Playing for more: Class M final wasn't just about winning another title for Berlin's Trevethan

Published on Sunday, 2 June 2019 21:58
Written by RYAN CHICHESTER

@ryanchichester1

MIDDLETOWN - Berlin boys tennis star senior Jon Trevethan could feel the heat rising in the second set of Friday’s Class M state tournament final.

Battling back and forth with Tolland’s Brennan Nick, Trevethan watched a commanding 5-2 lead turn into a pressure-packed 5-4 contest, and even when Trevethan grabbed a 40-15 lead in the potential clinching game, Nick responded and cut the lead to 40-30, pushing Trevethan closer to deuce and a potential tiebreaker.

That’s when Trevethan’s father, Scott Trevethan, pressed his face near the chain-link fence and jolted Trevethan back into focus with one simple sentence.

“This point is for Rex,” Scott said to his son, reminding the senior who he was playing for in his last high school match.

Jon responded by looking briefly to the sky, where he envisioned his former head coach Rex Smith was looking down on him, providing the same guidance he did for Trevethan during his state title run last year, before Smith passed away last November.

After shifting his focus back to the court at Wesleyan University, Trevethan sent over one of his patented vicious serves before eventually claiming the volley and his second straight state title. As Nick inadvertently pounded the ball into the net, Trevethan again looked to the sky, paying tribute once again to the late Smith, who coached the Redcoats for 38 years, and in the mind of the Trevethans, was still coaching Jon through that last game.

“It was everything,” Scott said of the championship moment. “[Jon] had a tough year. It was hard for him. When he looked up before the point and after he won it that was one of the best moments of our lives.”

‘Tough’ isn’t usually a word that arises when describing the high school career of Jon Trevethan. The Roger Williams University commit reached the state final as a sophomore before winning it as a junior, a magical season that included a flawless regular season where he didn’t lose a set. But with each passing dominant win in 2019, including 6-0, 6-0 wins in each of the first three rounds of the state tournament, things felt a little less seamless for the star.

“I think the whole state tournament was tough for him,” Scott said. “I don’t think anything came easy. He played differently, but he was playing for someone other than himself this year.”

Jon wanted his second state title for nobody but his beloved mentor, and was so determined to make it happen that the weight of the self-inflicted pressure was weighing him down as the tournament progressed.

“There was a lot of stress,” Trevethan said. “Ever since Mr. Smith passed, I’ve been thinking about this and thinking about doing this for him. It’s a huge relief for me, to be honest.”

Before the relief, there was painful anticipation for an achievement that wasn’t guaranteed, despite Jon’s dominance of Class M leading into the tournament. In Smith, Jon had a trusted leader who always kept him centered and ready to rise up to meet the season’s biggest moments. With Smith no longer on the sidelines, Jon turned to the other mentor in his life in his father.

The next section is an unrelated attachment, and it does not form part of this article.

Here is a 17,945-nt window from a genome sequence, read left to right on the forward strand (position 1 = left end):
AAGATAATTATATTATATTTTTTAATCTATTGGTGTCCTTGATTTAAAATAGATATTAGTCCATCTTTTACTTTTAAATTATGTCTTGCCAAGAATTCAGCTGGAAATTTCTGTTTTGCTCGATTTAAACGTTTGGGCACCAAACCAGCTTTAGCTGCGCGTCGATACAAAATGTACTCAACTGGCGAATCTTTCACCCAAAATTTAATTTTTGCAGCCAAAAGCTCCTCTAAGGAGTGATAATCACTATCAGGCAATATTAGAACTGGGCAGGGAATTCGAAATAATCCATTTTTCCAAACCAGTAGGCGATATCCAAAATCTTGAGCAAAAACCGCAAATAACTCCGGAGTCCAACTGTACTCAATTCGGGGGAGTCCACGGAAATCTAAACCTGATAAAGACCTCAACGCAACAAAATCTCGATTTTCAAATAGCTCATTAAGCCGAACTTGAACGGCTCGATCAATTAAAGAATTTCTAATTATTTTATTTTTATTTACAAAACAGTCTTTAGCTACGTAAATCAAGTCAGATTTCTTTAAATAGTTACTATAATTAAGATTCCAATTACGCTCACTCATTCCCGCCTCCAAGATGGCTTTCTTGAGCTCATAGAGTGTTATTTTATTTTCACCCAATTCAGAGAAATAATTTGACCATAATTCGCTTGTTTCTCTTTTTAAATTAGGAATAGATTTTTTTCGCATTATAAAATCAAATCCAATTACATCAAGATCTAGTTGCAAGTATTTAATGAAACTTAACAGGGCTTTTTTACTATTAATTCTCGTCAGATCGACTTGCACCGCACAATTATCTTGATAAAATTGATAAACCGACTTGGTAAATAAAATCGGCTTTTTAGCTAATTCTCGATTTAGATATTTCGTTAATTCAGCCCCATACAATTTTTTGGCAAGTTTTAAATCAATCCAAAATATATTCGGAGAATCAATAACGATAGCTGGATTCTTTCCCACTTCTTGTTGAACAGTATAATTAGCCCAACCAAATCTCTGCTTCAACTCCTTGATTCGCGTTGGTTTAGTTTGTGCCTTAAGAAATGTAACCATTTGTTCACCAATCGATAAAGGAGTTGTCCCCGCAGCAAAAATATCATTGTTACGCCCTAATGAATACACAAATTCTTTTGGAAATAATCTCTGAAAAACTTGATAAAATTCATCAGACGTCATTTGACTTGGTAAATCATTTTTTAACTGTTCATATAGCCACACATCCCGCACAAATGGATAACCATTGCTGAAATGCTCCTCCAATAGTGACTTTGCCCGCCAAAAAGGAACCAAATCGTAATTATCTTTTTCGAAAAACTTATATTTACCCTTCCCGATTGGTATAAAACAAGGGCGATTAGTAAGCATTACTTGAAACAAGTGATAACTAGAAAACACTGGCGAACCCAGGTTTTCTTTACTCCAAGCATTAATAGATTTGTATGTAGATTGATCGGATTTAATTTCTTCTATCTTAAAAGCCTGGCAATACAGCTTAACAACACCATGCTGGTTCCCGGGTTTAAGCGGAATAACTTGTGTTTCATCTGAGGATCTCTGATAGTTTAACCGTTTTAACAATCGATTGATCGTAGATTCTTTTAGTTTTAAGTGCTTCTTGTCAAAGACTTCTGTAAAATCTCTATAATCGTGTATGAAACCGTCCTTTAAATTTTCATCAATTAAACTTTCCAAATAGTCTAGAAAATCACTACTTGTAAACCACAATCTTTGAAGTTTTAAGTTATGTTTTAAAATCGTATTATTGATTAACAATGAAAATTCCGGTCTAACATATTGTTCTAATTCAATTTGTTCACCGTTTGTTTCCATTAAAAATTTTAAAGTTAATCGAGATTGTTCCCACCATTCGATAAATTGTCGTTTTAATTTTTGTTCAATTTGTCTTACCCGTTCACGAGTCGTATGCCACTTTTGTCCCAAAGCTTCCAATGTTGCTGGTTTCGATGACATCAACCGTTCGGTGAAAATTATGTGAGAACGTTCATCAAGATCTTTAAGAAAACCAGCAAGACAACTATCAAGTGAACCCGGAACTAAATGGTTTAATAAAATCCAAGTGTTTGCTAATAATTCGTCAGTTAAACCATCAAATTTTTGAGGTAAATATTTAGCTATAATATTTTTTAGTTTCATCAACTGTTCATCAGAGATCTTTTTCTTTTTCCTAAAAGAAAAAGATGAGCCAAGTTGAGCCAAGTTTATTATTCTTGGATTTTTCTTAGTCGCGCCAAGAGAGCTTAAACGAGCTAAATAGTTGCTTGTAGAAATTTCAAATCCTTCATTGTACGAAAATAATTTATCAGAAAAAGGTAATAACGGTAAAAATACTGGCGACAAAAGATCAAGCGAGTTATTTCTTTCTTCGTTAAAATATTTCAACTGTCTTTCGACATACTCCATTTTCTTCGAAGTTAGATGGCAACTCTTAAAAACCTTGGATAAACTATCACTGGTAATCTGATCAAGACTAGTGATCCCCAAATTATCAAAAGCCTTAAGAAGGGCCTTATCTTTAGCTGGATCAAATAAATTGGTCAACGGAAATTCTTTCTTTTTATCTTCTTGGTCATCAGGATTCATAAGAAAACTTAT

“It was difficult,” Scott said. “I know because he told me. He was very adamant, and he’s usually not, about saying ‘Dad, I need you to help me.’”

The father/son bond of Jon and Scott was glaring during Jon’s state semifinals match with Weston’s Grady Tarzian, who Jon beat in the quarterfinals with ease the year before. This time, Tarzian claimed the first set 6-3, giving Jon a look at his first deficit of the tournament. Jon looked to the sidelines after the first set and didn’t see his father. Without Smith or his dad, Jon felt like a piece of his game was missing. So he made sure he got it back.

“He made my wife text me to tell me to get here,” Scott said. “I was so proud of him. He was a different person. I think a lot of it was just realizing when that when you’re playing for someone more than yourself, you really have to work at it. Him and Rex were very close. I just think sometimes, you need someone to be there.”

Scott arrived in the second set, where his son was running out to a 6-3 win before claiming the match in the third set by the same score. Still, the tension lingered until that final volley with Nick in the final match, when Jon had to glance upward to remember what, or rather who, he was playing for.

“I was trying to stay calm,” Jon said. “I heard [Rex] a lot in my head. He was definitely there for me.”

As Jon and Scott shared a hug with another medal dangling from Jon’s neck, the two reminded each other of who the win was really for. Jon carried a burden of responsibility throughout his final season of the Redcoats, but despite the trials, there was no regret. Not when it comes to dedicating a season, and a championship, to the man who helped him get there, even when he was no longer around to see it from ground level.

“At times it was really emotional,” Jon said. “I’m just happy I got through it. This one was definitely for him.”

Ryan Chichester can be reached at (860) 801-5094 or rchichester@newbritainherald.com



Posted in New Britain Herald, Berlin on Sunday, 2 June 2019 21:58. Updated: Sunday, 2 June 2019 22:01.